Team:Baltimore US/Safety


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"Not only would I like to have the participation of the Baltimore DIYbio group, but I think that the two of you have possibly set a standard on how the community can participate in an established event such as iGEM. You're contribution would be invaluable. " - Agent You, FBI - WMD Directorate. July 19, 2010

Bio-Safety, Bio-Security, Bio-Ethics
We at Baltimore-Us, strongly endorse the democratization of knowledge while taking up the severe self-responsibility required to proceed in areas of research such as Synthetic Biology, that have so many far-reaching inherent implications. Since our initial gathering, we have discussed the issues of safety, security and ethics that come forward when dealing with recombinant DNA technologies. As individuals drawn towards this topic through the internet meme's of Jason Bobe and Mackenzie Cowell's DIY-Bio community ( ) as well as the various other hacker-space movements such as the maker-faire model, we have observed members of the scientific community that hold the idea of non-institutional involvement at arms length. We have also observed recently within the banking collapse and the current tragedy of the gulf that corporate greed does not always lead to socially responsible behaviors/actions. The coming divide between a citizenry that understands inherently the processes involved in recombinant technologies has the potential to dwarf the digital divide cultural inequalities exponentially.
A citizenry that is responsibly informed has the potential to work in harmony with many security and health concerns creating viral/bioweapon detection grids, home-manufacturing molecules of interest (drugs/vaccines) and accelerating the rush towards a future of bionanotechnology that can lead to the science fiction paradigm shifts that could revolutionize the worlds viewpoint as to what is valuable and necessary for a well lived life.
An interesting paper to said effect was delivered by self-proclaimed bio-punk Meredith Patterson this winter in LA.

We contacted iGEM security directorate, Piers Millet, directly following our organizational meeting in February. At his suggestion we hosted a discussion with Michelle Williams of National Journal and William You, WMD Director of the FBI here in DC, only days after he attended the Woodrow Wilson Center's Synthetic Biology forum.

The article above shows how sensationalistic journalists/editors attempt to frame issues to create a sense of drama. In response to which we've worked with various individuals within the federal infrastructure to delineate a clearer set of standards and have proposed a Bio-C.O.R.E. (Citizen Outreach Response and Education) volunteer organization to help decentralize bio-safety/security response. As a starting point iGEM has offered the following oversight driven approach via

However in addition we've recommended to all our community members to familiarize themselves with the training tools from the American Bio Safety Association located at as well.

Specific to the work we are perfoming in our lab we work under level 1 conditions. Generally the most dangerous thing to be aware of in our lab is the Ethidium Bromine that we are utilizing to run gels, and they require their own particular disposal separate of the biohazard waste that is used with pipette tips. When performing batch DNA extractions we also utilize a Phenol/Formaldehye mixture that along with some of the other volatile chemicals require separate disposal storage.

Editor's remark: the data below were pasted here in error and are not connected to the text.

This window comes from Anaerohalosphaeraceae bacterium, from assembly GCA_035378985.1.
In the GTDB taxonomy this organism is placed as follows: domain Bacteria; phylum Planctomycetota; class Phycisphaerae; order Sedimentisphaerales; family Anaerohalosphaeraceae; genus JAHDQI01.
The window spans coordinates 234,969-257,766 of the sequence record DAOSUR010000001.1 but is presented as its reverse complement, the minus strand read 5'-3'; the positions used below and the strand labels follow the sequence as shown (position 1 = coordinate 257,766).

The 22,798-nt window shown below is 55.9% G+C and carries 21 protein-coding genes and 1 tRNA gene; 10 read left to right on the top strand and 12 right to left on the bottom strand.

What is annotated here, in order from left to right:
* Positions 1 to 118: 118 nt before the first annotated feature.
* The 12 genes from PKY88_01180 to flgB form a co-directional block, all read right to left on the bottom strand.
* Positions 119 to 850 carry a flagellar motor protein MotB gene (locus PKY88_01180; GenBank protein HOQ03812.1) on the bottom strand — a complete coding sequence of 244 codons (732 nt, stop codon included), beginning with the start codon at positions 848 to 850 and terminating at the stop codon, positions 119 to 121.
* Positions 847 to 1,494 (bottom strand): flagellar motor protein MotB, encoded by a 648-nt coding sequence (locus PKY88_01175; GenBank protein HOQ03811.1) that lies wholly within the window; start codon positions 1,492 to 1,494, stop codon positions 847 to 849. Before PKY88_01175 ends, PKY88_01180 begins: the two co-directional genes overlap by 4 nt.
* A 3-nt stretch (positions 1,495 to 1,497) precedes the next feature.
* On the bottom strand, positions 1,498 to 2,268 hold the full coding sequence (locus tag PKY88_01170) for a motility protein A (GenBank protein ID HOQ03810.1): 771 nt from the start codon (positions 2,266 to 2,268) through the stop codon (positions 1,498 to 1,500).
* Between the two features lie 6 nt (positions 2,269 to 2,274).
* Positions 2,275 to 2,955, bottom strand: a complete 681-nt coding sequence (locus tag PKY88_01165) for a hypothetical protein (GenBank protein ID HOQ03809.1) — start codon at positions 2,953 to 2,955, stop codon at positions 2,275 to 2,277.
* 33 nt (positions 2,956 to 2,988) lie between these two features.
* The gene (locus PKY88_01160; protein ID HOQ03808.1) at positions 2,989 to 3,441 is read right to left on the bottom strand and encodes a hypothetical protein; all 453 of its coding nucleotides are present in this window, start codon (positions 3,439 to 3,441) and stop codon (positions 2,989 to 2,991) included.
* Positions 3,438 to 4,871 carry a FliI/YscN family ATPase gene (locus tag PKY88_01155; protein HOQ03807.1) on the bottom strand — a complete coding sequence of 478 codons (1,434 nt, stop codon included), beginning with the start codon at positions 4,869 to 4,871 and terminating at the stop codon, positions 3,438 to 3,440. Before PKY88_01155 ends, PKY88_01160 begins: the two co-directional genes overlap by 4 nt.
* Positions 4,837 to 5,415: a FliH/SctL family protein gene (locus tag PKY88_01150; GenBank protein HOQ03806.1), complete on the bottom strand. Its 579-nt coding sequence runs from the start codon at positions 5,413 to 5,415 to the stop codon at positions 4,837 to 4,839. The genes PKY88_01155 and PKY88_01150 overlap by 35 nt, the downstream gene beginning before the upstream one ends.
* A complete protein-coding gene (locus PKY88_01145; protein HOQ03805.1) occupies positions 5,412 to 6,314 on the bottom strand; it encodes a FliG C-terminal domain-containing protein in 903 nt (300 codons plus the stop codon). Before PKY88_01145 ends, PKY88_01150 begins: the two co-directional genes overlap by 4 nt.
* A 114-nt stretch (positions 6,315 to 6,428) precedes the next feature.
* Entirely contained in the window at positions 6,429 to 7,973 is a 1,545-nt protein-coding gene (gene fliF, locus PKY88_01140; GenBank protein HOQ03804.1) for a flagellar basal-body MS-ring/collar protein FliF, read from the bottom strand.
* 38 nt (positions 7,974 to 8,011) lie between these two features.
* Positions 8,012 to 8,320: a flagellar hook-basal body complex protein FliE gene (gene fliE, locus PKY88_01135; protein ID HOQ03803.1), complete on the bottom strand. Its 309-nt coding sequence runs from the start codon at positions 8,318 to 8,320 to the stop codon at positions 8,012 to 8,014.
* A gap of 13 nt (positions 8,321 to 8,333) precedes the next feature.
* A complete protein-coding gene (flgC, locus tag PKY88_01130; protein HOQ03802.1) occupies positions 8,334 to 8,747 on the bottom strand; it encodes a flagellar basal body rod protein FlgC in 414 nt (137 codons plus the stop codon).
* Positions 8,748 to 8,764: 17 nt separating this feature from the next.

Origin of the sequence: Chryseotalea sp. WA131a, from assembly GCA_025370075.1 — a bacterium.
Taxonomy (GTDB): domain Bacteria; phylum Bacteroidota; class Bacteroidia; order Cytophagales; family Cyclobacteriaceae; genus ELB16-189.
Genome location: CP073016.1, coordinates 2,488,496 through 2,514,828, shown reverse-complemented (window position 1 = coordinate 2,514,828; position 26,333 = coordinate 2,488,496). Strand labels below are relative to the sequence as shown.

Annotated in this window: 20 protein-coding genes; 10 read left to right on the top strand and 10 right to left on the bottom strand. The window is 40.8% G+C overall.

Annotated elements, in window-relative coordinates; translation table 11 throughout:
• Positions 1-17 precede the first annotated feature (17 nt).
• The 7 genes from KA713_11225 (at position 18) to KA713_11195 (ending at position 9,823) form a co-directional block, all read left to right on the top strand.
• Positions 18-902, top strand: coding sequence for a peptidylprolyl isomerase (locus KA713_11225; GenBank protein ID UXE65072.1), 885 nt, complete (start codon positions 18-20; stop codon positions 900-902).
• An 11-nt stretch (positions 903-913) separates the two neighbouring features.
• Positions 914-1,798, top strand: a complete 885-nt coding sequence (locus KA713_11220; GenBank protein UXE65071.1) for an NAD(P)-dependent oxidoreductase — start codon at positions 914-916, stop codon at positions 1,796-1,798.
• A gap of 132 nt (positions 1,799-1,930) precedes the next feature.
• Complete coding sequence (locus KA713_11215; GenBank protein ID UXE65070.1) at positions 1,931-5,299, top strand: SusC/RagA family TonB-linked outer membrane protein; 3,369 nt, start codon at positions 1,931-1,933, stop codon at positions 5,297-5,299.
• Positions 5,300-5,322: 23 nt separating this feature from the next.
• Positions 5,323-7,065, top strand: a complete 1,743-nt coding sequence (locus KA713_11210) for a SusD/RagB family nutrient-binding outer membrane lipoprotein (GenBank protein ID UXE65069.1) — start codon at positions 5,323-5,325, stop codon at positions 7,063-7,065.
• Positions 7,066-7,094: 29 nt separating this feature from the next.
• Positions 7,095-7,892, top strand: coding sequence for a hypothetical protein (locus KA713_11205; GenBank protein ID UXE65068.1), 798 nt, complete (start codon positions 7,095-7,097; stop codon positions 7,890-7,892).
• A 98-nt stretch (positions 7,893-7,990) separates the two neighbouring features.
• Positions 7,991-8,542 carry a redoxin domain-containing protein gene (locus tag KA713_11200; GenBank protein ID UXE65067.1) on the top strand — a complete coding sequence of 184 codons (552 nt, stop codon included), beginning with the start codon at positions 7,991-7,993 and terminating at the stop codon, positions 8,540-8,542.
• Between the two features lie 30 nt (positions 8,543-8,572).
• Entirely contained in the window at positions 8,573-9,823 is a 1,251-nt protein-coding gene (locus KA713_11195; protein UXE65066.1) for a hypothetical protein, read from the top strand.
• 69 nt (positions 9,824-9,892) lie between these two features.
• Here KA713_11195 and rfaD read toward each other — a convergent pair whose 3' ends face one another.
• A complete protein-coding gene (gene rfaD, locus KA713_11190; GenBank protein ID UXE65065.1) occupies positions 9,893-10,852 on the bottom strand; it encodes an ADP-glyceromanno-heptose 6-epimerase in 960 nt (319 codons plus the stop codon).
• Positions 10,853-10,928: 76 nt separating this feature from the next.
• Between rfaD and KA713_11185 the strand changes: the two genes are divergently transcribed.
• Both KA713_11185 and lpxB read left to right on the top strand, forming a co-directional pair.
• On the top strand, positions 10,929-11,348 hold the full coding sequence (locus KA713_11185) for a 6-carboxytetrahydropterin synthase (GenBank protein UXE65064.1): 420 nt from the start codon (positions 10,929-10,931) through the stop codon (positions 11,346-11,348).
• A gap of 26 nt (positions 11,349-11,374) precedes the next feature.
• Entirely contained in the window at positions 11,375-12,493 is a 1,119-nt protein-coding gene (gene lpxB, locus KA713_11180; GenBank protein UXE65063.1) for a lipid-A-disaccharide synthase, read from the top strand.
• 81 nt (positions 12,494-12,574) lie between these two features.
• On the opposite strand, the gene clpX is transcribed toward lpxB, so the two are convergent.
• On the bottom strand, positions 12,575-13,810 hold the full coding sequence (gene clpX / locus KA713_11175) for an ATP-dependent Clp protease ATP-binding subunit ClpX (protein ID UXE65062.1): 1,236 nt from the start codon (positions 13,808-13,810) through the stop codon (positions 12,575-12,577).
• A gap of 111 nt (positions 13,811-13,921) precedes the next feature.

Learning a little about the organisms and chemicals that we are working with can give us a clear view on how to safely operate with them and prevent contamination.
The general chassis (microbe) that we will be working with is escheria coliform bacteria or e. coli for short. Now you've probably heard of e. coli in relation to food poisoning and other intestinal illness. So how is it that we can make fuel, drugs and art out of a stomach bug without continually heading to the restroom ourselves?
E.Coli in nature.
E.Coli as a model organism.

Why soap?

Why alcohol?

Why bleach?

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-We recognize the importance of each member's personal responsibility
to the safety and security of our labs and our work. This includes the
duty of not ignoring another's unsafe or possible harmful actions.

-We are committed to acting in a responsible manner and taking a
pro-active approach to staying current with international and national
laws, regulations and guidelines.

-We are dedicated to being informed about principles and practices
designed to prevent hostile use of our labs, equipment, materials
and products.

-It is our duty to contemplate the safety and security issues that
may arise as an outcome of our projects.

Recent Presidential Summit on BioEthics in Relation to Synthetic Biology.

The following questions have been posed for each team in this year's competition.

  1.  Would any of your project ideas raise safety issues in terms of:
         * researcher safety,
         * public safety, or
         * environmental safety?
  2. Do any of the new BioBrick parts (or devices) that you made this year raise any safety issues? If yes,
         * did you document these issues in the Registry?
         * how did you manage to handle the safety issue?
         * How could other teams learn from your experience?
  3. Is there a local biosafety group, committee, or review board at your institution?
         * If yes, what does your local biosafety group think about your project?
         * If no, which specific biosafety rules or guidelines do you have to consider in your country?
  4. Do you have any other ideas how to deal with safety issues that could be useful for future iGEM competitions?
     How could parts, devices and systems be made even safer through biosafety engineering?